Real-time healthcare data drives effective patient care plans and helps physicians advance their practice.
How Has Healthcare Changed in the Past Decade?
Looking back on past healthcare predictions, what has changed in the healthcare landscape over the past ten years?
The healthcare industry has undergone massive change in the past decade. From advancing technology to a pandemic, there were some past predictions that could not have been foreseen.
Here are four advancements that we experienced in healthcare.
Use of Digital Technology Skyrockets
Technology advances at an incredible rate, so it is no wonder that more sophisticated systems have drastically changed the delivery and analysis of healthcare. Not to mention the increase in healthcare access for physicians, clinics and patients.
Ten years ago, it was under question whether clinics had the capacity or budget to incorporate handheld technology, such as iPads or data tracking software, into their workflow.
Today, we see widespread use of such technology that uses health data software → to streamline patient access, easily organize files electronically and track and analyze health data – leading to better health outcomes and a streamlined experience. →
Healthcare Analytics Becomes Mainstream
Increased process improvement was realized through the widespread use of Electronic Health Records (EHRs) and healthcare analytics.
As told by ThriveAP →, “the implementation of healthcare analytics over the last decade has provided monumental opportunities for improvement in healthcare by offering insights into hospital management, patient records and engagement, spending, diagnosis’ and more.”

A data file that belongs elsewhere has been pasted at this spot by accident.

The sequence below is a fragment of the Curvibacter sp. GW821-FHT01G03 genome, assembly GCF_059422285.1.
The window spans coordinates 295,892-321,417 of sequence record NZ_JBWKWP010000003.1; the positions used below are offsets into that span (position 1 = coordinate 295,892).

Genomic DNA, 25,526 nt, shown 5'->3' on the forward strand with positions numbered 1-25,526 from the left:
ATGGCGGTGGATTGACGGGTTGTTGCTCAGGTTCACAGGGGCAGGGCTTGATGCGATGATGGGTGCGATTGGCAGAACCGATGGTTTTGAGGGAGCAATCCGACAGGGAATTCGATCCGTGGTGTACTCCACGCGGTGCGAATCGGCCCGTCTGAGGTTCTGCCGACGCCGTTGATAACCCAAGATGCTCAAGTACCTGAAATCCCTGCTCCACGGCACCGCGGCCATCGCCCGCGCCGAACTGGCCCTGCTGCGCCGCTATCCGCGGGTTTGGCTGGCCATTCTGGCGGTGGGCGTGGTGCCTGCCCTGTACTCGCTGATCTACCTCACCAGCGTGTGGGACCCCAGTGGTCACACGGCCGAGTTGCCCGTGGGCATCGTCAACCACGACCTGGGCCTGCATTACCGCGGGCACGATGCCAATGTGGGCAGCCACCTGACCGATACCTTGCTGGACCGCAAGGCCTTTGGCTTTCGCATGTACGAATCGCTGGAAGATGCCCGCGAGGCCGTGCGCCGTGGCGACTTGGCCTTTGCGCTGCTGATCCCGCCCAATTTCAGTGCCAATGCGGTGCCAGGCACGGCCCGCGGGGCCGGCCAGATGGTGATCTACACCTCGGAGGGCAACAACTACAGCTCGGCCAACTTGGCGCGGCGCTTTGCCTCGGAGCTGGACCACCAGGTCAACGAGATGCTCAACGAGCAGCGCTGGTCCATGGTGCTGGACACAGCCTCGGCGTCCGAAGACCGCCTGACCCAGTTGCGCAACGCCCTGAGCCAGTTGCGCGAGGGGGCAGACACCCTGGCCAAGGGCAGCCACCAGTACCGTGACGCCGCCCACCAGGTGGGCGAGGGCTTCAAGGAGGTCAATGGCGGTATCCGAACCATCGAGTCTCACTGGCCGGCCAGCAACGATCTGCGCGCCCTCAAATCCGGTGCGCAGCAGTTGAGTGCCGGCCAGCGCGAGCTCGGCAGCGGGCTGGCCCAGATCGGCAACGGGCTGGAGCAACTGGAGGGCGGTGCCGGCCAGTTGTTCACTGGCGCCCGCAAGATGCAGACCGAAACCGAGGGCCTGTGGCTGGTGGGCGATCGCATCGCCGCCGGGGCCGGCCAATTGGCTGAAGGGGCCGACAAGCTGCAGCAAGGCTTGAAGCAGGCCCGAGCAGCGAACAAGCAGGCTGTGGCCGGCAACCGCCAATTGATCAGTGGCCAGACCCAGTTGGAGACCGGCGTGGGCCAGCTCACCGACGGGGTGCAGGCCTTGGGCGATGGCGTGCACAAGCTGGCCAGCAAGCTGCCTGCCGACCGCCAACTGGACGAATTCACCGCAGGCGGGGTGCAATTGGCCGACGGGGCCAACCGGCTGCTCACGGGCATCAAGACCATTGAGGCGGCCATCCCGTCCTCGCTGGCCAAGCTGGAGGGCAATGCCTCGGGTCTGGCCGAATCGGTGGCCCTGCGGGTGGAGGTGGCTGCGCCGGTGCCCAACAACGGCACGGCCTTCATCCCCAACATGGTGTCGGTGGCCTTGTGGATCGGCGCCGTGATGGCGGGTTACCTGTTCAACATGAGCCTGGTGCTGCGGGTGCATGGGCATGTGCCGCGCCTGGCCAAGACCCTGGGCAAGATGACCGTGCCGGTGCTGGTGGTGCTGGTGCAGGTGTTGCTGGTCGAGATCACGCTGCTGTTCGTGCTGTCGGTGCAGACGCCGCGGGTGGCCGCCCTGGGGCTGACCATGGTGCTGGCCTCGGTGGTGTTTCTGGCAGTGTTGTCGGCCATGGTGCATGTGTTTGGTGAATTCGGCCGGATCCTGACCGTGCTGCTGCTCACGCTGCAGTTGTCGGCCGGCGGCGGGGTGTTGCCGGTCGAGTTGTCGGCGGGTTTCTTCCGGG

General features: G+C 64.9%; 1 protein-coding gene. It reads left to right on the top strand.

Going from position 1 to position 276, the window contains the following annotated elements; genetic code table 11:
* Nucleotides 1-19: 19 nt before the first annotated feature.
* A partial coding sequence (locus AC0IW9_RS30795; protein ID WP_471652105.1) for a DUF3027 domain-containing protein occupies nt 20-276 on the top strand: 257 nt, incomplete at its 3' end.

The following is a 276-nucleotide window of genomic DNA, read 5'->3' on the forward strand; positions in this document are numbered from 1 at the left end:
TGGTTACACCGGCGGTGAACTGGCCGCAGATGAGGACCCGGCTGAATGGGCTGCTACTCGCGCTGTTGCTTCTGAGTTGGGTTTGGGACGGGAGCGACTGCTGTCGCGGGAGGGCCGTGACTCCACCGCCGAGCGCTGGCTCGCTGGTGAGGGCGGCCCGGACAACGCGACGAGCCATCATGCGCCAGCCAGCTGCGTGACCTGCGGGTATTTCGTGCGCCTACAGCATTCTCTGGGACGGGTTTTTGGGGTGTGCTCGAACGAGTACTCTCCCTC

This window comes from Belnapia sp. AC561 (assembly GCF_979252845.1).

By 2017, 95% of hospitals had adopted an EHR (ThriveAP →).
HNI Healthcare uses our proprietary software, VitalsMD® →, to harness real-time, physician-generated data to provide analytics, reporting, communication, and a knowledge base to support value-based clinical decisions at the point of care.
See how VitalsMD® uses real-time, physician-generated data to support value-based clinical decisions at the point of care. →
Telemedicine Gains Traction
The concept of telemedicine was not new within the last decade, but the goal of being able to provide quality care gained credibility as demand and access expanded.
Telemedicine struggled to gain footing in part because “low reimbursement rates and interstate licensing and practicing issues limited its widespread use.” (ThriveAP →)
In response to the boom in telemedicine, resulting from COVID-19 consumer trends, “CMS expanded the availability of telehealth through the use of waivers and flexibilities to ensure continued access to care.” (National Law Review →)
Telemedicine is here to stay, and we can expect it to continue to expand in service offerings and popularity.
Value-Based Care is the Future
A 2012 prediction stated that, “the move to value-based reimbursement models is already in full swing, and is something that will not be reversed.” (ThriveAP →)
Since then, health systems’ investment into value-based care models has become a necessity. →
Value-based care incentivizes physicians and facilities to improve patient outcomes and lower extraneous spending on superfluous treatments.
Learn more about the goals of value-based care and what it means to hospitals, providers, and patients. →
You've seen what has changed in the healthcare landscape over the past ten years, now learn what we predict for the next decade.
What will the hospital look like? What will home care look like? How far will technology go, and will it be too far? What would it look like if we could affect the root causes of illnesses instead of treating reactively?
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